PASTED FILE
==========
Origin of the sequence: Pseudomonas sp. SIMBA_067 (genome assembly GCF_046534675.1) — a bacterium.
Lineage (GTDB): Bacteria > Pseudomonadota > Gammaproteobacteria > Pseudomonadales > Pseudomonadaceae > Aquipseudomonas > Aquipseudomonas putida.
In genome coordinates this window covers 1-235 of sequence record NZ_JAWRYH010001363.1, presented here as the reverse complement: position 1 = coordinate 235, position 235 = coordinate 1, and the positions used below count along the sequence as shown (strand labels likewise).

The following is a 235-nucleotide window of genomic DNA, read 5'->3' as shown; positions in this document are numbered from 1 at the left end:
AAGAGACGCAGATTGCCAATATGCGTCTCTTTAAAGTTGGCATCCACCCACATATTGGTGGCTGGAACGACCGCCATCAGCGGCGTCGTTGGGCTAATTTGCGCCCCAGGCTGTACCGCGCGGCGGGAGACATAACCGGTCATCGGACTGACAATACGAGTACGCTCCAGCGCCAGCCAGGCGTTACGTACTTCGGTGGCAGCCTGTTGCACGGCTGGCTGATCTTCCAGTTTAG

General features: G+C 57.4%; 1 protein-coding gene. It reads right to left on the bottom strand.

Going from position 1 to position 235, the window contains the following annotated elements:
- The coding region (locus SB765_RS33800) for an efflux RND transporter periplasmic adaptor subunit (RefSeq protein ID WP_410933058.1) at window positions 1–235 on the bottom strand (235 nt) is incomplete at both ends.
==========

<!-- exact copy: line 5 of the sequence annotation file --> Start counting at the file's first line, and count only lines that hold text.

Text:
AAGAGACGCAGATTGCCAATATGCGTCTCTTTAAAGTTGGCATCCACCCACATATTGGTGGCTGGAACGACCGCCATCAGCGGCGTCGTTGGGCTAATTTGCGCCCCAGGCTGTACCGCGCGGCGGGAGACATAACCGGTCATCGGACTGACAATACGAGTACGCTCCAGCGCCAGCCAGGCGTTACGTACTTCGGTGGCAGCCTGTTGCACGGCTGGCTGATCTTCCAGTTTAG